South Allison Hill set to get overdue overhaul

HARRISBURG, Pa. (WHTM) – South Allison Hill is set to get a serious makeover. The City of Harrisburg announced plans to revitalize one of its roughest neighborhoods.

While stopping by the bodega at Derry and Mulberry streets around the corner from her home, Courtney Devlin said she has felt invisible for a long time.

“I think that a lot of residents here feel left out,” she said, “just kinda forgotten.”

For years, people living in Allison Hill have said city officials don’t care about them. Many point to vacant homes, broken street lights, illegal dumping, and a myriad of other dilapidated woes plaguing much of the area.

“There’s really nothing around here that doesn’t even look nice at all,” Devlin said.

Beneath boarded up homes and piles of trash, city officials there’s a raw diamond in the rough waiting to be polished.

Jackie Parker, Harrisburg’s director of economic development, discussed plans to revamp the neighborhood between Mulberry and Derry Street, dubbing the project MulDer Square.

She said in front of that bodega where Devlin grabbed a snack is a historic horse trough, showing potential for a new beginning.

“[The trough is] part of a historic area,” she said, “and we’re hoping to revitalize that and make that square really look nice.”

Parker admitted the plan is the first of its kind for Allison Hill in recent memory. She pointed to a map showing a bevy of beautification makeovers that will be conducted privately and publically.

Parker said the city and several private organizations have begun to secure funding along with these respective federal grants: Community Development Block Grant (CDBG) Program, estimated $1,996,366; HOME Investment Partnerships (HOME) Program, estimated $481,295; and Emergency Solutions Grants (ESG) Program, estimated $160,887.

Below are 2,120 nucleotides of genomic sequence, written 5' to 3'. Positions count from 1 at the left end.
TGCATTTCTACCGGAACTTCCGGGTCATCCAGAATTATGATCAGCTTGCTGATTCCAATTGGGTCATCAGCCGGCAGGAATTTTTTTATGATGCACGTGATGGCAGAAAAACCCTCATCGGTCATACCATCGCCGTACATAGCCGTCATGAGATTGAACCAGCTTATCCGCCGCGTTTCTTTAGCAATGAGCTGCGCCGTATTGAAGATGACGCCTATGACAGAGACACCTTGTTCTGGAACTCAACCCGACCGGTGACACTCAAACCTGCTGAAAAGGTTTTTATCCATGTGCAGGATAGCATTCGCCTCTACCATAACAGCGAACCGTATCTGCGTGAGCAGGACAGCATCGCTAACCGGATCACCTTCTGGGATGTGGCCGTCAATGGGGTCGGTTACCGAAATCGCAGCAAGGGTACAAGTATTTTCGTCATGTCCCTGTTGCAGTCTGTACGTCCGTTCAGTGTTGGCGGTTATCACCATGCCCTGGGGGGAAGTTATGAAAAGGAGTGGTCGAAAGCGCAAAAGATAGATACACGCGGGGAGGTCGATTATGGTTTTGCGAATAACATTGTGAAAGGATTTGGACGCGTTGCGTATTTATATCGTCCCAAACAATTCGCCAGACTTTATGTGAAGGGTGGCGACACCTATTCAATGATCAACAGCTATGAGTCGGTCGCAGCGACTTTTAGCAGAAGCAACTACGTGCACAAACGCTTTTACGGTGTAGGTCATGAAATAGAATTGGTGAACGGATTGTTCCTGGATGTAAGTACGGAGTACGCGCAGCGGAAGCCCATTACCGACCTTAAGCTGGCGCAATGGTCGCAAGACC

The city on Monday applied for another $6.5 million in available state grants under the Redevelopment Assistance Capital Program. Parker walked over the application to a state budget office feeling confident a Midstate governor would approve the funding.

Parker said a lump sum of that magnitude would really help make a difference in that area.

“You can’t just say, ‘OK, this year we did this and this year we did this.’ It’s really gotta come together at one time to make the fullest impact,” she said.

Parker said the city should find out if the funds are awarded by late spring or early summer. She said the grants typically have a time frame to use the funds within 18 months to two years, which would make for a quick turnaround.

While the project is in its early stages, Parker said the beautification would include sidewalks, storm drains, overhauling vacant homes, and planting trees. She said the city plans to help small business owners apply for grants to fix up their storefronts.

“There are a lot of businesses that are located in this area. We’re hoping to help them as well,” she said.

Parker said prior investments have been made in Allison Hill in the past, but this was the first time an entire area may get a full revitalization at one time.

“I think that once you do all that investment, it can’t help but be improved,” she said.

Residents like Devlin remain skeptical. They said they have heard promises in the past, so don’t fault them if they would rather wait-and-see before believing.

“I think it’s a good idea,” she said. “I hope that they do it. I don’t know.”

The city will hold a series of public meetings so people can give input on the project and learn more:

– February 19, 5:30 p.m. at Hamilton Health Center, 110 S. 17th St.

– March 5, 5:30 p.m. at Harrisburg School District, 1601 State St.

– March 12, 5:30 p.m. at Heinz-Menaker Senior Center, 1824 N. 4th St.

– March 19, 11:30 a.m. at Harrisburg Area Community College, 1500 N. 3rd St.

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